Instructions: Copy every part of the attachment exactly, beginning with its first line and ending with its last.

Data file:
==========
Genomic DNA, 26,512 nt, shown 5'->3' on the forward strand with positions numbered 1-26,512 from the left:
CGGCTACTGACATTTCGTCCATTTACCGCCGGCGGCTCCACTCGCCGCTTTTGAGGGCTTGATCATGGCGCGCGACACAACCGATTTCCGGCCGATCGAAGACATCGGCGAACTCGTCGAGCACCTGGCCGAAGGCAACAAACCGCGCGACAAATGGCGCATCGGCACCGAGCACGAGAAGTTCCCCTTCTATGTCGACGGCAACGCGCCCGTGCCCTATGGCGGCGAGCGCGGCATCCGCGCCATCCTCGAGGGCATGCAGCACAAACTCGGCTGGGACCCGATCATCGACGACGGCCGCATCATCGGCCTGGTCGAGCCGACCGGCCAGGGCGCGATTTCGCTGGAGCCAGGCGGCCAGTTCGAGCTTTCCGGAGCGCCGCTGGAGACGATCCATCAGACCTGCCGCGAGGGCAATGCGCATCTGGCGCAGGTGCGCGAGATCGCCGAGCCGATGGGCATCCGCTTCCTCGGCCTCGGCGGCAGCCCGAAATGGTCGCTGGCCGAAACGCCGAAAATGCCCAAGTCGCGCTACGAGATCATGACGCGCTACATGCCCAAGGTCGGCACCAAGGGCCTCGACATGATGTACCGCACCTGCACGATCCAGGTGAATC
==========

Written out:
Genomic DNA, 26,512 nt, shown 5'->3' on the forward strand with positions numbered 1-26,512 from the left:
CGGCTACTGACATTTCGTCCATTTACCGCCGGCGGCTCCACTCGCCGCTTTTGAGGGCTTGATCATGGCGCGCGACACAACCGATTTCCGGCCGATCGAAGACATCGGCGAACTCGTCGAGCACCTGGCCGAAGGCAACAAACCGCGCGACAAATGGCGCATCGGCACCGAGCACGAGAAGTTCCCCTTCTATGTCGACGGCAACGCGCCCGTGCCCTATGGCGGCGAGCGCGGCATCCGCGCCATCCTCGAGGGCATGCAGCACAAACTCGGCTGGGACCCGATCATCGACGACGGCCGCATCATCGGCCTGGTCGAGCCGACCGGCCAGGGCGCGATTTCGCTGGAGCCAGGCGGCCAGTTCGAGCTTTCCGGAGCGCCGCTGGAGACGATCCATCAGACCTGCCGCGAGGGCAATGCGCATCTGGCGCAGGTGCGCGAGATCGCCGAGCCGATGGGCATCCGCTTCCTCGGCCTCGGCGGCAGCCCGAAATGGTCGCTGGCCGAAACGCCGAAAATGCCCAAGTCGCGCTACGAGATCATGACGCGCTACATGCCCAAGGTCGGCACCAAGGGCCTCGACATGATGTACCGCACCTGCACGATCCAGGTGAATC